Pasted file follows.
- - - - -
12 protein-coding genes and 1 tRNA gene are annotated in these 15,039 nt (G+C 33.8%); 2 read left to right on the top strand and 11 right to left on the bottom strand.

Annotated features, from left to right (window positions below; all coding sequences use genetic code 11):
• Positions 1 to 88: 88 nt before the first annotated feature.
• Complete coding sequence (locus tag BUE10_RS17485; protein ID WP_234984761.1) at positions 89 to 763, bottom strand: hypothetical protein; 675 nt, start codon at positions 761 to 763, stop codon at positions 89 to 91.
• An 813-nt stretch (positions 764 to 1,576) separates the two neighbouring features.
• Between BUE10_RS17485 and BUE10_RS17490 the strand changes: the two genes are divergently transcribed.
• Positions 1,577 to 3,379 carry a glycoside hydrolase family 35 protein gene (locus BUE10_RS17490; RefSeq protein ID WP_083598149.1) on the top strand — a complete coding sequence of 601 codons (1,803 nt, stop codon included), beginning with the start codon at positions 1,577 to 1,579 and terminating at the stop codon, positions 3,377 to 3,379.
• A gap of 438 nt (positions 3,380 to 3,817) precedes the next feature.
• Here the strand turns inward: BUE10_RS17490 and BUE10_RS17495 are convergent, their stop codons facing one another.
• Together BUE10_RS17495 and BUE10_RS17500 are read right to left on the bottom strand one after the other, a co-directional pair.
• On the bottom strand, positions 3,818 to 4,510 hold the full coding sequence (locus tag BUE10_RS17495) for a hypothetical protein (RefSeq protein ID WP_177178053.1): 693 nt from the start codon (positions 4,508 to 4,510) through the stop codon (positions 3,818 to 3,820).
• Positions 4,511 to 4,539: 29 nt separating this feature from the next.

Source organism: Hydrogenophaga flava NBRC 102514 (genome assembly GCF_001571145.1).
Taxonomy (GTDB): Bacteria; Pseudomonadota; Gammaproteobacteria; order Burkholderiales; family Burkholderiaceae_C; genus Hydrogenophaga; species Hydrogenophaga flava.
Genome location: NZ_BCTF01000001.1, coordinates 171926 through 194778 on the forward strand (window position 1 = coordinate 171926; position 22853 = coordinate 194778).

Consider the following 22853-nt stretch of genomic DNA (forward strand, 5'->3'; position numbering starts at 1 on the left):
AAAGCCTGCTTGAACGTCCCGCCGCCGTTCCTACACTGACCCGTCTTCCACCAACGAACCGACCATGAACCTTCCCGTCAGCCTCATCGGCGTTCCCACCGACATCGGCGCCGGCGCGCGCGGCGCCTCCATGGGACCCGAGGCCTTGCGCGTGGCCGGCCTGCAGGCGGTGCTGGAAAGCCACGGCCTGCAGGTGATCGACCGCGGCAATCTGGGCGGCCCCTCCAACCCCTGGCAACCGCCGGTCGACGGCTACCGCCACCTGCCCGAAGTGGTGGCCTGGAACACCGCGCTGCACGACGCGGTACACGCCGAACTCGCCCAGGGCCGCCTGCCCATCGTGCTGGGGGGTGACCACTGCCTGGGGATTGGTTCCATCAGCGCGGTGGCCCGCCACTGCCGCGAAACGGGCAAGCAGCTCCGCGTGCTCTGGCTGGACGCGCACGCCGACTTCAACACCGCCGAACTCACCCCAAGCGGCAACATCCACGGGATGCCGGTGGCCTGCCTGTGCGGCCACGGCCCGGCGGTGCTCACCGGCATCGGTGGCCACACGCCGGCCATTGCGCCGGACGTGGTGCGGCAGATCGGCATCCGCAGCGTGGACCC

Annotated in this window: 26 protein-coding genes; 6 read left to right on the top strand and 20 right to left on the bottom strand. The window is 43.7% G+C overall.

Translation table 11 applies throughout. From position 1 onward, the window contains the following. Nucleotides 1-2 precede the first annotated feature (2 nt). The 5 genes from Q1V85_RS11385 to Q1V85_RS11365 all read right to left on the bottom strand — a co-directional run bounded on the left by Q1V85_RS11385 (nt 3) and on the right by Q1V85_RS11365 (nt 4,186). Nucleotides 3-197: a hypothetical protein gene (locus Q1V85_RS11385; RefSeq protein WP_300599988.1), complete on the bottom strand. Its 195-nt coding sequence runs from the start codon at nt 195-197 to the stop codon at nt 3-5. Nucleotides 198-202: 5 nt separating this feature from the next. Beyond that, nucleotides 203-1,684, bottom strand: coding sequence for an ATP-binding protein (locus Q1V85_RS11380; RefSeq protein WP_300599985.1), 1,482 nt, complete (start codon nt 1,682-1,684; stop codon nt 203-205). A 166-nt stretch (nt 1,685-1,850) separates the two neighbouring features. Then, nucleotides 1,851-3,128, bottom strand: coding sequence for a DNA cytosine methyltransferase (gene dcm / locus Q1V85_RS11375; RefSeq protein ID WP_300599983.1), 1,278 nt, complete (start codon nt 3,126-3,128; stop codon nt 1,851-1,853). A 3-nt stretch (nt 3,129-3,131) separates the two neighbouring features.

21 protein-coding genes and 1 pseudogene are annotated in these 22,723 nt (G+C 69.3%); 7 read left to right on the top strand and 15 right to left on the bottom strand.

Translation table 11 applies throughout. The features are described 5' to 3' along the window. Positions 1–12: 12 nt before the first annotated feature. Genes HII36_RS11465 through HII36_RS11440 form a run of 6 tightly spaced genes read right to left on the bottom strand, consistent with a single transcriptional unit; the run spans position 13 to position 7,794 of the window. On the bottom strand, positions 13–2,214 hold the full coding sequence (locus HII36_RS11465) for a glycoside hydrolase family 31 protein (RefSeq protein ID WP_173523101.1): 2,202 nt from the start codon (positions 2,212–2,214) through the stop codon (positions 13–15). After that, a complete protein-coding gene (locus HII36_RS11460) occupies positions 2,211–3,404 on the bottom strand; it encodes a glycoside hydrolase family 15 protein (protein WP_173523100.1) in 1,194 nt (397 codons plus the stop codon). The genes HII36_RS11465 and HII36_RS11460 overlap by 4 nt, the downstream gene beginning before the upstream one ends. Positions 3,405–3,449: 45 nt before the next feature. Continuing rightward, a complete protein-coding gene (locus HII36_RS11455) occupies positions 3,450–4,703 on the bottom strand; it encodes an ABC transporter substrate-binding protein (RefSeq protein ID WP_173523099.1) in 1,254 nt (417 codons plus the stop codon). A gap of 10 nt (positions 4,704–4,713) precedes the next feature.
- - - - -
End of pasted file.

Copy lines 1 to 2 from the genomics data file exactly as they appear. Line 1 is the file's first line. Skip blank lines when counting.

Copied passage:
12 protein-coding genes and 1 tRNA gene are annotated in these 15,039 nt (G+C 33.8%); 2 read left to right on the top strand and 11 right to left on the bottom strand.

Annotated features, from left to right (window positions below; all coding sequences use genetic code 11):